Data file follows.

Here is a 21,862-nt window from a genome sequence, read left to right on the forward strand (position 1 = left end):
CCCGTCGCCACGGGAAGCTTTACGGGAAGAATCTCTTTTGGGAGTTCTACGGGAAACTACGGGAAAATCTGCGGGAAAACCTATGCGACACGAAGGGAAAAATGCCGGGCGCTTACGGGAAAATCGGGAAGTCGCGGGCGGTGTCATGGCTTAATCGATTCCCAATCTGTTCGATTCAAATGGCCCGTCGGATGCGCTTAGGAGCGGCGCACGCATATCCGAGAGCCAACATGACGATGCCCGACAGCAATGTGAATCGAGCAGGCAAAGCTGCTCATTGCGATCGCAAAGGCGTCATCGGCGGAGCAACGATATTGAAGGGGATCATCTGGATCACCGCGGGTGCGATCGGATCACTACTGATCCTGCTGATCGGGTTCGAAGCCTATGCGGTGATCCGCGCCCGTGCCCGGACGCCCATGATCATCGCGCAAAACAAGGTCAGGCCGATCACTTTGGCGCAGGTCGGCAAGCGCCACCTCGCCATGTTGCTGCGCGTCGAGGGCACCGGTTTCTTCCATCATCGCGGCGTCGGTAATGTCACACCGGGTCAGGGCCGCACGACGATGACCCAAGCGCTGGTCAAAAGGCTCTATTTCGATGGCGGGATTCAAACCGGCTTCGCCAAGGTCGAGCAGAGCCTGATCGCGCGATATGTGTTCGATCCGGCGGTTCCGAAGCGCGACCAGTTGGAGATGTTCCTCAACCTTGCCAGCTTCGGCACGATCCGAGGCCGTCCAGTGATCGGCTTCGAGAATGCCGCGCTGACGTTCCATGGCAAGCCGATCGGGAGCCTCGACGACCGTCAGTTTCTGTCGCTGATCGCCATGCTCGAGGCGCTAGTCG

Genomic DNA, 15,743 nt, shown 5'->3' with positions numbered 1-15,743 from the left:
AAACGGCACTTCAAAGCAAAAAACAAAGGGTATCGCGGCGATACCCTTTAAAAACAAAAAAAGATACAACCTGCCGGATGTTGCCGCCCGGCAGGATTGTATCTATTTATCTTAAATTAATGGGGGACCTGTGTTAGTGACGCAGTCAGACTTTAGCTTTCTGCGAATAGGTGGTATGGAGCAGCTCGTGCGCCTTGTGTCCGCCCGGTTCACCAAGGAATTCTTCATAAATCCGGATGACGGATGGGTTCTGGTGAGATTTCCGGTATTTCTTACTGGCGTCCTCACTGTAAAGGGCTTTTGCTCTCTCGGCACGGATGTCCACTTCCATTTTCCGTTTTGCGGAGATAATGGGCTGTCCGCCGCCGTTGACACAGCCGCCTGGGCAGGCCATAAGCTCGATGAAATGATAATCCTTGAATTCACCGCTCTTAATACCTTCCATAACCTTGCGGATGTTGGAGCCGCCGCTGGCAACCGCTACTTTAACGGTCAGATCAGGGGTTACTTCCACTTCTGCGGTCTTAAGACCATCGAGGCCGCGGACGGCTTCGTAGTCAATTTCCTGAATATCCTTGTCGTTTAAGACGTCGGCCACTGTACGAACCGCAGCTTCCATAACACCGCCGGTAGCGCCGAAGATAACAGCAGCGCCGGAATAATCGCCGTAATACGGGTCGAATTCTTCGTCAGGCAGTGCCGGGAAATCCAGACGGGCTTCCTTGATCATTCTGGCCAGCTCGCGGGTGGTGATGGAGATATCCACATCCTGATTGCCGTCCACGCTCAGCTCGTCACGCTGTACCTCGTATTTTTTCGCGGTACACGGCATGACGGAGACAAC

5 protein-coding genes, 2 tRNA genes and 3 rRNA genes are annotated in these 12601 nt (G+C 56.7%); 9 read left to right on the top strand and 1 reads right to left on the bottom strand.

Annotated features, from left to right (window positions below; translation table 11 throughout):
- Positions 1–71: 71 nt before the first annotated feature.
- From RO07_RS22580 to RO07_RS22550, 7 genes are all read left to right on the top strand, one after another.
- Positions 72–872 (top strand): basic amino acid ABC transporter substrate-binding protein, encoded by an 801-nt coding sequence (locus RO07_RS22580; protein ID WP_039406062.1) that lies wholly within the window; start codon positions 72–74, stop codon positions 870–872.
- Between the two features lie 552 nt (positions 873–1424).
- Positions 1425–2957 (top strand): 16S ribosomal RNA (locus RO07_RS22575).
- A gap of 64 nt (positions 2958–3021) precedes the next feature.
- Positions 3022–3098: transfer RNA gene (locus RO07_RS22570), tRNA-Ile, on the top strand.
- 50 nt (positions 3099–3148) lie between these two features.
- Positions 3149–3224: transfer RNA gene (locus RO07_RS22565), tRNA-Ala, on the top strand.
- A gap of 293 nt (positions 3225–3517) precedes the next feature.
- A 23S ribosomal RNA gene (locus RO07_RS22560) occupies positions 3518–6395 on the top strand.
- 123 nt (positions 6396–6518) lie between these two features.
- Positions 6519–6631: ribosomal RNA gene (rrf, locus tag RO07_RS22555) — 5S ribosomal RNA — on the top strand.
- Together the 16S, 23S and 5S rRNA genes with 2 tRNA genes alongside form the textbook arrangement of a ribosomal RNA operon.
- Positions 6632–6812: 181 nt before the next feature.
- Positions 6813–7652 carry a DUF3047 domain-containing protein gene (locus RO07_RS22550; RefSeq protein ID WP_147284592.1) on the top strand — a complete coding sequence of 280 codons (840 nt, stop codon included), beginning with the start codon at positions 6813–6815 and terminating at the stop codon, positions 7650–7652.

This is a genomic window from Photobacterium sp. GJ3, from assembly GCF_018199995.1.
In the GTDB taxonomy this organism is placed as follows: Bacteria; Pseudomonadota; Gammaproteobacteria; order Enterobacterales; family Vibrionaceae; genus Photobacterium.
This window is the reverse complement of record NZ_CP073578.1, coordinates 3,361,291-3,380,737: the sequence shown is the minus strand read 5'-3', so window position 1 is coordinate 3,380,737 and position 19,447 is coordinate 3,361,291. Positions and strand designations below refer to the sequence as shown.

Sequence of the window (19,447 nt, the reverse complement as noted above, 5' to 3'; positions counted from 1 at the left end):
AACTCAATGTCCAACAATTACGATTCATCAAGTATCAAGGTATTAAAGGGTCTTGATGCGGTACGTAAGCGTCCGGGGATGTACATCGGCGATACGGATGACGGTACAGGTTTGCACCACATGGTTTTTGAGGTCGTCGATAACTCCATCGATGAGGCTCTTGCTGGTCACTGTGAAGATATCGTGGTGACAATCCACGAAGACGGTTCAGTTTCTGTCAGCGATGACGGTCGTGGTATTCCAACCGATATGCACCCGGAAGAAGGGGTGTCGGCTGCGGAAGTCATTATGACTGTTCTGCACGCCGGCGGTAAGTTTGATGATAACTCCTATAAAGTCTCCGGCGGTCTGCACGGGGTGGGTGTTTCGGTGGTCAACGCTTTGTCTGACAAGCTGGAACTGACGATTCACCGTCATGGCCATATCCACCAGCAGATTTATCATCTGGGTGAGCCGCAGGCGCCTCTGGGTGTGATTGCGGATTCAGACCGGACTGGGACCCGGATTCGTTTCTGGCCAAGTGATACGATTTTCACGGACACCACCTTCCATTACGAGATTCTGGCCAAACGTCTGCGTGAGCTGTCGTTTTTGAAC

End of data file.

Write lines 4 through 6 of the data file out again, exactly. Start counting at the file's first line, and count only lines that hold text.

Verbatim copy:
AAACGGCACTTCAAAGCAAAAAACAAAGGGTATCGCGGCGATACCCTTTAAAAACAAAAAAAGATACAACCTGCCGGATGTTGCCGCCCGGCAGGATTGTATCTATTTATCTTAAATTAATGGGGGACCTGTGTTAGTGACGCAGTCAGACTTTAGCTTTCTGCGAATAGGTGGTATGGAGCAGCTCGTGCGCCTTGTGTCCGCCCGGTTCACCAAGGAATTCTTCATAAATCCGGATGACGGATGGGTTCTGGTGAGATTTCCGGTATTTCTTACTGGCGTCCTCACTGTAAAGGGCTTTTGCTCTCTCGGCACGGATGTCCACTTCCATTTTCCGTTTTGCGGAGATAATGGGCTGTCCGCCGCCGTTGACACAGCCGCCTGGGCAGGCCATAAGCTCGATGAAATGATAATCCTTGAATTCACCGCTCTTAATACCTTCCATAACCTTGCGGATGTTGGAGCCGCCGCTGGCAACCGCTACTTTAACGGTCAGATCAGGGGTTACTTCCACTTCTGCGGTCTTAAGACCATCGAGGCCGCGGACGGCTTCGTAGTCAATTTCCTGAATATCCTTGTCGTTTAAGACGTCGGCCACTGTACGAACCGCAGCTTCCATAACACCGCCGGTAGCGCCGAAGATAACAGCAGCGCCGGAATAATCGCCGTAATACGGGTCGAATTCTTCGTCAGGCAGTGCCGGGAAATCCAGACGGGCTTCCTTGATCATTCTGGCCAGCTCGCGGGTGGTGATGGAGATATCCACATCCTGATTGCCGTCCACGCTCAGCTCGTCACGCTGTACCTCGTATTTTTTCGCGGTACACGGCATGACGGAGACAAC

5 protein-coding genes, 2 tRNA genes and 3 rRNA genes are annotated in these 12601 nt (G+C 56.7%); 9 read left to right on the top strand and 1 reads right to left on the bottom strand.

Annotated features, from left to right (window positions below; translation table 11 throughout):